Same-same with investing. If your account truly is limited to $100k, and if you are charging your risks against that $100k, then you can’t make certain bets. They are too big for you. But if you can charge your risks against your future and, presumably, larger account AND if you don’t increase your bet size, then you can sustain a series of losses that would ordinarily shut you down, and you can go on to capture the average win/loss ratio you are pursuing. In other words, let’s say you’ve allocated 10% to the tranche with the greatest credit-risk (but, also, the greatest potential reward). Let’s say you can get in on singles at an average price of around 83. The 12 separate issuers you could buy is a good step toward diversification. But it’s a far cry from what is needed. According to Fridson (Ch 19 of Barnhill’s book on High Yields) “With just 29 senior-equivalent Single-B issues, thoroughly diversified by industry, the [portfolio] achieves a 95% probability of [sustained profitability]”. If you run a scan for single-Bs at E*Trade, you get around 7,000 hits. Even if you could find 29 of these issuers whose debt is worth buying, your 10% allocation won’t allow you to buy the 29 you need (though a 25% allocation probably would). But your choice isn’t to go “all-in” or to buy nothing if your commitment to that tranche is diachronic. You can buy the best of what you can find for $10k, and then you look elsewhere with the rest of your money, just as in the top tier, if that’s an allocation for you, you buy the best of what you can find and then you look elsewhere with the rest of your money.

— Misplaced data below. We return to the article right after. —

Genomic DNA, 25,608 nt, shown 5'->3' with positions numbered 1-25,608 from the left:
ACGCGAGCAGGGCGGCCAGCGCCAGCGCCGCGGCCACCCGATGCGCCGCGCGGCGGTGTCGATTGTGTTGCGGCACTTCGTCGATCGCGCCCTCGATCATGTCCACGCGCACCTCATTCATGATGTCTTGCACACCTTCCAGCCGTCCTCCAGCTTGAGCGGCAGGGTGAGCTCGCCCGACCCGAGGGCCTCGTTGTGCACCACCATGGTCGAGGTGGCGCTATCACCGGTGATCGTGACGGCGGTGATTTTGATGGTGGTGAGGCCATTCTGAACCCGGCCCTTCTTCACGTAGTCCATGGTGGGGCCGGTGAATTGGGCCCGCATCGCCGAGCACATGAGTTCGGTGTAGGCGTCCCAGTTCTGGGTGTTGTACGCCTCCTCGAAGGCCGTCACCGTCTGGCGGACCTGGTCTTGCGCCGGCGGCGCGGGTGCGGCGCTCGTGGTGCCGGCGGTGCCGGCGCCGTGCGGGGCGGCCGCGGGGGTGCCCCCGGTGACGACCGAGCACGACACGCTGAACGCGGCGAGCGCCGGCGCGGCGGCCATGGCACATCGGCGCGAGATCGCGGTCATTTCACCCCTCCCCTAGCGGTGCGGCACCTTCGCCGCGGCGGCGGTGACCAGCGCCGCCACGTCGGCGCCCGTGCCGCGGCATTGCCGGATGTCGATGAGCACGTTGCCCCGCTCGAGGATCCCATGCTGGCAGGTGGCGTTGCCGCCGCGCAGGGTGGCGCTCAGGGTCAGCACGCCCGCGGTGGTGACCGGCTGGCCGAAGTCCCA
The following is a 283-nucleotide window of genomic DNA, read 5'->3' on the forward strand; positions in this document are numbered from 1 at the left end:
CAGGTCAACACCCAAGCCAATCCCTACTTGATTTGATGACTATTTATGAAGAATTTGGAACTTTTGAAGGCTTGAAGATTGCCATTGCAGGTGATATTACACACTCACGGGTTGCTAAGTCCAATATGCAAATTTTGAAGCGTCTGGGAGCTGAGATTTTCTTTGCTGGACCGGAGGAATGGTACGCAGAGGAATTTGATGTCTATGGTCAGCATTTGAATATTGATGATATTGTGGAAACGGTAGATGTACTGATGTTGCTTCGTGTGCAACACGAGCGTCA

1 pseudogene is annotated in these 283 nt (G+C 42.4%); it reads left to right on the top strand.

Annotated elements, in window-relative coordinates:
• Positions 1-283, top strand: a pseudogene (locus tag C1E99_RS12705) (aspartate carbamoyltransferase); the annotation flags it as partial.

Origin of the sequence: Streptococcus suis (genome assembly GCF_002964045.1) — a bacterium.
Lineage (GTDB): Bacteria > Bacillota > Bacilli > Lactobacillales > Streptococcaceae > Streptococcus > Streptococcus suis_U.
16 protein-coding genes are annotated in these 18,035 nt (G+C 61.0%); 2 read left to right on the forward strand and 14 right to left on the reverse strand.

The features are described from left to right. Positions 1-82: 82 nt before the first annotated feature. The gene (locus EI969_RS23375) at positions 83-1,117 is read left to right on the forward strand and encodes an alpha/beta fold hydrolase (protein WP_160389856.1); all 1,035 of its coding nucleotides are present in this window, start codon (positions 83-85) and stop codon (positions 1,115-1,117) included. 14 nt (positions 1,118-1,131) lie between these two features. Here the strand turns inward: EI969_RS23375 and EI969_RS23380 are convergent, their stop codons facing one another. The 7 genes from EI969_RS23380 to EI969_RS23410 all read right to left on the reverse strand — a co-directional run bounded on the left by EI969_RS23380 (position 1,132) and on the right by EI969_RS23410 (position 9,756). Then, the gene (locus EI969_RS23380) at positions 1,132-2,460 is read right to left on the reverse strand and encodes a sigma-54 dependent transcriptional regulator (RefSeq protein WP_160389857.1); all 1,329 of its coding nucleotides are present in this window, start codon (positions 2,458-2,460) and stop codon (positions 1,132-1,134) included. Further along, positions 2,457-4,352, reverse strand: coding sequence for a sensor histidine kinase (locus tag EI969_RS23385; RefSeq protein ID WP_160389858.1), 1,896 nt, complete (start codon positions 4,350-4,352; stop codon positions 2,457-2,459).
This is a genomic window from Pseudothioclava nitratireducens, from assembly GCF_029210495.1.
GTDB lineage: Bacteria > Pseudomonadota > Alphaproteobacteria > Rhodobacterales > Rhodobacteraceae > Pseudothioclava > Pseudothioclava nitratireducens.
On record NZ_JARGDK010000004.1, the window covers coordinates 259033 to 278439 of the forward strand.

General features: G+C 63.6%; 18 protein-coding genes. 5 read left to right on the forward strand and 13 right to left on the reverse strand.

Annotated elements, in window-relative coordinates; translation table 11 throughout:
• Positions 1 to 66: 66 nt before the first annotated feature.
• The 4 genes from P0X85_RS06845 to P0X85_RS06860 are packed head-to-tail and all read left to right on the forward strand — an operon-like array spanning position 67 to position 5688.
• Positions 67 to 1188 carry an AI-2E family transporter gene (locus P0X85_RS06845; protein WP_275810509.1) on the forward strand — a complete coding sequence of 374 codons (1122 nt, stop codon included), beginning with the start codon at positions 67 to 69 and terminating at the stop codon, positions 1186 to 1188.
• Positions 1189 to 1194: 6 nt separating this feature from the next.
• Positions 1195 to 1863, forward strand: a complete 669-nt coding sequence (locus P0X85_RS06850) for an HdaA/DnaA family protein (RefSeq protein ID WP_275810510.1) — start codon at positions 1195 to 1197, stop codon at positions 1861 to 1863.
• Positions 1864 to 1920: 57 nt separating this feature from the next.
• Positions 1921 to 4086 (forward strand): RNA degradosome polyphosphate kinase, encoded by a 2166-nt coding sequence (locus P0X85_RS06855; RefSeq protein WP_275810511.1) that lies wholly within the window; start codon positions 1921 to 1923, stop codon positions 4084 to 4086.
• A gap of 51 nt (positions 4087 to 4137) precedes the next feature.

Why buy across the yield-curve and up and down the credit-spectrum? Because you need some protection against default-risk (or else you risk blowing up your account), and you need some protection against inflation-risk (or else you risk having a pile of paper that that won’t buy you very much.)

OK, this post is already overly long, and it’s gotten to be past my lunch time. So the shopping and the naming of actual, currently-offered issues I think are the most efficient in each of the six tranches will have to be done another time. But it’s certainly something you can do for yourself. As an investor, you are probably carrying extra cash. As an investor, you cannot know what lies ahead for markets. But at some price, some of what’s currently being offered (in any asset-class) should be bought. Not gobs and gobs of it, but some judicious nibbling should be done, which is as much as an investment plan can require. Take a look at what is being offered and then decide, “Yea or Nay”, and then do it again. “Wash, rinse, and repeat”, as Jack would say. That’s all that investing amounts to, making a series of bets, one after another, in a consistent and disciplined way, so that you achieve your financial goals without getting yourself thrown out of the casino.